EDN: Do you see the platform as a supplement to or a replacement for the traditional offline pitching forums? Do you collaborate with existing live pitching forums?

AP: Absolutely. We do not consider the platform as a replacement! We perfectly know the value of face-to-face meetings and direct relationships.

We hope the platform can fill the gap between “pitching” and “not pitching”. That it can make a project available to a wider group of prospective partners, can be great for accessing the market, for professionalization, for making a first contact. Such contact can motivate or stimulate an author: “ok, there is somebody already interested in my project – it is worth to go”. Pitch the Doc can reduce the distance between top decision makers and filmmakers from distant countries.

And moreover it provides an easy tool for the follow-up: we met at a pitching or coproduction market, but maybe it was too early to co-operate, maybe the circumstances were not favourable. Via Pitch the Doc it can be easy to monitor project development and contact at any time.

So I think Pitch the Doc has a great potential for cooperation with pitching forums, market events or training programmes. We have carried out presentations at Visions du Reel, DOKER in Moscow, we had our information booth at Thessaloniki and Berlinale and we will have a stand at Sunny Side of the Doc, and in Krakow. We are actually in talks with several European events, but obviously we have started with Polish initiatives like Krakow Film Foundation, Polish Film Promotion and Doc Lab Poland.

EDN: What lies next for you and Pitch the Doc?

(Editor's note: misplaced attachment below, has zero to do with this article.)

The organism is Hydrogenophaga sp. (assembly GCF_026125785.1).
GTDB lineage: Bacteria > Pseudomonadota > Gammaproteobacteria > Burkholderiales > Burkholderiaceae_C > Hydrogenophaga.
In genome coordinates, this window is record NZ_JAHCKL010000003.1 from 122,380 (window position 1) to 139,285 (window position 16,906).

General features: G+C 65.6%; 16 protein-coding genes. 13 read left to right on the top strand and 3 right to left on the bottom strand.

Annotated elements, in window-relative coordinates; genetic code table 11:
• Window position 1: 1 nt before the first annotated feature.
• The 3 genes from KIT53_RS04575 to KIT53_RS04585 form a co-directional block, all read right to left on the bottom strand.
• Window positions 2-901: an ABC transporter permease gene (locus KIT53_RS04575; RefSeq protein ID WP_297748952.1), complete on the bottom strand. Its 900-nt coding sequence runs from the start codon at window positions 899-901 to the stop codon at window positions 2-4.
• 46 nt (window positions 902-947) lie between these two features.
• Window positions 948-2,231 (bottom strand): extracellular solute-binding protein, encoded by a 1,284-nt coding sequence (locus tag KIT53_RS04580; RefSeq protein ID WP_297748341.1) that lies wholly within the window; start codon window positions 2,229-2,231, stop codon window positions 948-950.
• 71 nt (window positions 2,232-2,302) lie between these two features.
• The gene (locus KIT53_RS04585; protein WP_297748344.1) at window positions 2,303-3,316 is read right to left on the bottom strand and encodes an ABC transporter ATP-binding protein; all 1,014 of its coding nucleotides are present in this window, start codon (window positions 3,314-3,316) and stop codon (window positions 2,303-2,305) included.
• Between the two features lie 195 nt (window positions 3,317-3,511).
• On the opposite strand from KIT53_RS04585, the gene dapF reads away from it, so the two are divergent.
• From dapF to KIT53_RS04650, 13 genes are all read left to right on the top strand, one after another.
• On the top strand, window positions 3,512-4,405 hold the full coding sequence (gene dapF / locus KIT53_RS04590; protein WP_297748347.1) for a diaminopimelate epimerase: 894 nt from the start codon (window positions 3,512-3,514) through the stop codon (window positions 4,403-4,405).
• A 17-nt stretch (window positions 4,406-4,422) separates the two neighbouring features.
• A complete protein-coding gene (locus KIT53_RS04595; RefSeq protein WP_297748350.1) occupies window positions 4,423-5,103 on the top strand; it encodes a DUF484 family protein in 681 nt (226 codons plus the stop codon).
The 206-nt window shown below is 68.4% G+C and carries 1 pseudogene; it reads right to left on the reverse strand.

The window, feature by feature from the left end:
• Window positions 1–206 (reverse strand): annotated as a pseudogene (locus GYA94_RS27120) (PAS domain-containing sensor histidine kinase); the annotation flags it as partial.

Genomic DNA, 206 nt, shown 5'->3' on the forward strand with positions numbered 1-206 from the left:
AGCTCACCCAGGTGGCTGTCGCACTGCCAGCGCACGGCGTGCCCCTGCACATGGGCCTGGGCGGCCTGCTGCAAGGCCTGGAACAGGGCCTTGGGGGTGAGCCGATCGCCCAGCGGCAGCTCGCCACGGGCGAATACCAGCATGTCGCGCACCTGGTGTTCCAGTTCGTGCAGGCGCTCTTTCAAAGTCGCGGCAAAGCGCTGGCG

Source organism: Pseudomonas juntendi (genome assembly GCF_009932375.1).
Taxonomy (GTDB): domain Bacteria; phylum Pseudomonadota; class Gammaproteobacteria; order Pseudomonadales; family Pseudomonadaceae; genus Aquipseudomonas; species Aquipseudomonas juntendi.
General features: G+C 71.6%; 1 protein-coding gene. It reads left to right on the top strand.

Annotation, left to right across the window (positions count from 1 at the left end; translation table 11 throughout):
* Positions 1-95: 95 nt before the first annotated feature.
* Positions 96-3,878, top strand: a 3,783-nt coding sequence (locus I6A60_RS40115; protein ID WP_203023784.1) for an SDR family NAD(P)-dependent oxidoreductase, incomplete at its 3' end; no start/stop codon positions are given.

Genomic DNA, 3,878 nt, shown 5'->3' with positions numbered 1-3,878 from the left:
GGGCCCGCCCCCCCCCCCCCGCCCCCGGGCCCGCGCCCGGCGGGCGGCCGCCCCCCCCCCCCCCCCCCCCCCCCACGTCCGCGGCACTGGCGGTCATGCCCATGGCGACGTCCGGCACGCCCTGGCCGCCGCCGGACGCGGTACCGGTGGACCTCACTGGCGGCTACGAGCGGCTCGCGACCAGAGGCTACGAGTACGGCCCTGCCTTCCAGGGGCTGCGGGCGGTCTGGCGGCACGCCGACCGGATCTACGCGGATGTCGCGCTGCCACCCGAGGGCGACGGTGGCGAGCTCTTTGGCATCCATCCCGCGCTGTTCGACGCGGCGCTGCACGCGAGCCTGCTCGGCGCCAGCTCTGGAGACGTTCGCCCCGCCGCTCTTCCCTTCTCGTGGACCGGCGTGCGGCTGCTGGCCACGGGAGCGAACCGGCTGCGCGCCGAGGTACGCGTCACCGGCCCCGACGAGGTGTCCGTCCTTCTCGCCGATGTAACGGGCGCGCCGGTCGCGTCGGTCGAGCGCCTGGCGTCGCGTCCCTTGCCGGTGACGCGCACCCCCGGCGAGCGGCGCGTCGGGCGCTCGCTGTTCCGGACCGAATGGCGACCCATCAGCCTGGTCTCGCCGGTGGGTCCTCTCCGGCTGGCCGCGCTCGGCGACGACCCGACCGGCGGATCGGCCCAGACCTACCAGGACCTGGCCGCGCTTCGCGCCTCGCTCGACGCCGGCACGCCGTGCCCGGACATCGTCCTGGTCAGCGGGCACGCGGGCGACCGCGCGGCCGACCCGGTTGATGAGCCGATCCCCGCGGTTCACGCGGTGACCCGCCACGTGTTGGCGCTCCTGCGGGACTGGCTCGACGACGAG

AP: Well… that is a book-size topic... ;-)

A lot depends on the financial support we can receive. We have the Polish Film Institute and Creative Europe on board, we have great support from EDN, we have a fantastic team of film, IT, legal and PR advisors and experts, but the platform is far from being self-sufficient.

There is still a long way to go, but our main tasks for this year are: closing the beta phase of the platform, of course extending the group of users, building relationships with several documentary initiatives. And above all improving the platform and introducing several new features, like the "show case" for projects' representatives, "notice board" for decision makers looking for a specific proposal, automatization of changelog, customizable solutions for partners and others. Every meeting, every presentation gives us something to consider, some corrections, some new ideas.

It gives us so many possibilities on the market (and not only the documentary market...) that I hope I will be busy for years from now!


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For an overview of all previous EDN Members of the Month, please visit: